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“Do or Die” for NY Global Warming Bill

June 15, 2009

Albany, NY — It's do or die for important environmental bills in New York, including a bill that would cap global-warming pollution. Those bills are in jeopardy as the Senate leadership void in Albany could doom their prospects. It takes 32 votes to pass a bill in the state Senate, and Jackson Morris, air and energy policy director with Environmental Advocates of New York, says that while bills to cap carbon emissions have at least that many supporters, they are still in danger.

Morris says the fight over control of the gavel needs to be resolved now, or time will run out to act on climate change in the 2009 session.

"Really, the next seven days are going to determine whether or not the Senate of New York State can achieve major victories on the environment, or whether it's going to be the most unproductive session in the history of New York State."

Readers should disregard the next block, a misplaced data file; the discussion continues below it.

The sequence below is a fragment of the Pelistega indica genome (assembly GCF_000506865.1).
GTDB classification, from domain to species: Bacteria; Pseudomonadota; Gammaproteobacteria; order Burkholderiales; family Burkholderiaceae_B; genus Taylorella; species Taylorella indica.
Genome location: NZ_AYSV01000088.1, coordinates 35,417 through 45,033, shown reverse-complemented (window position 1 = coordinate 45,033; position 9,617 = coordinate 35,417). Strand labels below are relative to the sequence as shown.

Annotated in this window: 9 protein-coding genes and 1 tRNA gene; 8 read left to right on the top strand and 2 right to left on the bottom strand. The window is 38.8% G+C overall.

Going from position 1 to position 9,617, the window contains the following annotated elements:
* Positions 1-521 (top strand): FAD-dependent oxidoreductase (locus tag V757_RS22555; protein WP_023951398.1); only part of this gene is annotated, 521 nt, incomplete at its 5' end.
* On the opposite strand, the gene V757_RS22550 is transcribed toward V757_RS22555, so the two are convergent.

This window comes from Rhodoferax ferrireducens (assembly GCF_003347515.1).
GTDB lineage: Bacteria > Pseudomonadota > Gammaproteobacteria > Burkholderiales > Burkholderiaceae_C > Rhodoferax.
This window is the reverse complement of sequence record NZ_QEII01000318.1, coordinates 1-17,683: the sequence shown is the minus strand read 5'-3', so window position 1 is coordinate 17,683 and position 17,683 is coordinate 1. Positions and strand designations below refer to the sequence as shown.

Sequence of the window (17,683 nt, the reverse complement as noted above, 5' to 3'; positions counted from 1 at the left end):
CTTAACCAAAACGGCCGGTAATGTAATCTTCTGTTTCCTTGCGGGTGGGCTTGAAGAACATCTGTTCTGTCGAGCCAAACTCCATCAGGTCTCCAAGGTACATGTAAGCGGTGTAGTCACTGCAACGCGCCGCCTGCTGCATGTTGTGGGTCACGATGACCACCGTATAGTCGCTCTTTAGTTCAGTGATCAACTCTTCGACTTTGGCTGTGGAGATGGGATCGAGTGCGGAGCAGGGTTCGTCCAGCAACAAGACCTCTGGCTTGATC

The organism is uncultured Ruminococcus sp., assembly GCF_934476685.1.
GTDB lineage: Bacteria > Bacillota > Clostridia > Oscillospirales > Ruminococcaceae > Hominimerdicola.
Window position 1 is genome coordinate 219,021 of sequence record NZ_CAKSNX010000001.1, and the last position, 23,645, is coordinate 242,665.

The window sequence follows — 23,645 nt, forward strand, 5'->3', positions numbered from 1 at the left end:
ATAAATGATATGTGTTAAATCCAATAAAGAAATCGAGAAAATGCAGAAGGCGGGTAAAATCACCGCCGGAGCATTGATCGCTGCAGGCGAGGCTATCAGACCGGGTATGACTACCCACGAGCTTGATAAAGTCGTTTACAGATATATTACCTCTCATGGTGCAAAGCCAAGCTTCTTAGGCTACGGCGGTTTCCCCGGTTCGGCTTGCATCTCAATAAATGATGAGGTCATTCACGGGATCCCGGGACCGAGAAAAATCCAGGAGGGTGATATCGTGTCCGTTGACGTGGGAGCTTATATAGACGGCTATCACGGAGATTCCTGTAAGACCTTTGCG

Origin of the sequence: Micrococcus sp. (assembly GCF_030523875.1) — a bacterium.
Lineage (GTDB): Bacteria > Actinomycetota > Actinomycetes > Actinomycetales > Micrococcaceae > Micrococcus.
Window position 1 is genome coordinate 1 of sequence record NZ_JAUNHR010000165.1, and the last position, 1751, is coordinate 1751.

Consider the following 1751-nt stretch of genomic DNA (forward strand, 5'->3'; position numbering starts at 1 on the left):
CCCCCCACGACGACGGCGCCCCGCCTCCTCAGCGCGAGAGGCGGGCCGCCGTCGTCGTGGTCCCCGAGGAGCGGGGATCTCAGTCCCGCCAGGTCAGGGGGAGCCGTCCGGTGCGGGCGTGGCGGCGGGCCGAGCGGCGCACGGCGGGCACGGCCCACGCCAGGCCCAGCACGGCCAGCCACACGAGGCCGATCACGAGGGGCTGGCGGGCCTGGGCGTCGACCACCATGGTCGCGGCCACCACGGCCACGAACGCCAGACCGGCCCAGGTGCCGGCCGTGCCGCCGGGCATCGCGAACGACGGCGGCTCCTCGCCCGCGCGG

Morris says that when it comes to the environment it all hinges on the Senate now. That's because the Assembly, the lower house in Albany, has already acted and passed 70 environmental bills, but only two have been approved by the Senate. The session is scheduled to end June 22.

Republicans and Democrats have offered similar bills to cap global-warming emissions in New York. Critics of the proposals say they will be too costly and will drive away business, but Rob Moore, executive director of Environmental Advocates, says that's not what happened when California approved a similar cap.

"When California passed their climate bill back in 2006, it spurred billions of dollars in investment in clean energy, energy efficiency, and alternative fuels. In New York, also being a huge economic driver to the U.S. economy, we would expect to have a similar impact."

While the Senate could work beyond the close of the session, members of the Assembly have said they plan to finish on time. That's why Moore says the climate change measure and other critical environmental bills need to start moving through the Senate this week or they could die. The Democrats' bill (S 4315) has 27 sponsors and the nearly identical Republican version (S 1526) currently has seven sponsors.

Mike Clifford, Public News Service - NY